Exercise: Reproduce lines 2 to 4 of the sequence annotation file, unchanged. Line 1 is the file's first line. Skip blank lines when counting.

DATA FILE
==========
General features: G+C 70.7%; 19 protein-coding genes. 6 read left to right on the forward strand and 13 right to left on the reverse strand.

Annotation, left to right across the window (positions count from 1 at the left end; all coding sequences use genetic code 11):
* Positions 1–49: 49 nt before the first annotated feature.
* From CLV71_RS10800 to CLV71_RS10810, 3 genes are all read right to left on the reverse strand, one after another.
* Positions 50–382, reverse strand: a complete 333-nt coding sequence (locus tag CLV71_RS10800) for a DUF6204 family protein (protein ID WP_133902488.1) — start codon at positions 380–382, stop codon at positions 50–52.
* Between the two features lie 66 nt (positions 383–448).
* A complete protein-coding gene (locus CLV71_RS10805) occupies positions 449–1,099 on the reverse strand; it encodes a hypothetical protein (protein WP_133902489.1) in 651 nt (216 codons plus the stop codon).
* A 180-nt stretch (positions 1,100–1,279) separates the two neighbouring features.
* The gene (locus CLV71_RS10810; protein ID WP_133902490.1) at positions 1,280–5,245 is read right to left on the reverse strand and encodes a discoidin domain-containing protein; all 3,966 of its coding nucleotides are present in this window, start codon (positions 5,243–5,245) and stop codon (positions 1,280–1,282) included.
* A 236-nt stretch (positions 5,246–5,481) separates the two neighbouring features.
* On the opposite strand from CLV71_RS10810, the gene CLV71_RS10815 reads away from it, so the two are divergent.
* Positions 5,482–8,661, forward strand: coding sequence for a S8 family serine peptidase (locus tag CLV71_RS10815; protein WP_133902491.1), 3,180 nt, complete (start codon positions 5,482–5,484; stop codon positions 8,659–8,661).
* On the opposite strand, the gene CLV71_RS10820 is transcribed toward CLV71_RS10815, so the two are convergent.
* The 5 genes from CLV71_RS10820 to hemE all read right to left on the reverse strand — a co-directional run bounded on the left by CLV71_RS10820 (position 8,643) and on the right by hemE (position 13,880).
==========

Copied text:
Annotation, left to right across the window (positions count from 1 at the left end; all coding sequences use genetic code 11):
* Positions 1–49: 49 nt before the first annotated feature.
* From CLV71_RS10800 to CLV71_RS10810, 3 genes are all read right to left on the reverse strand, one after another.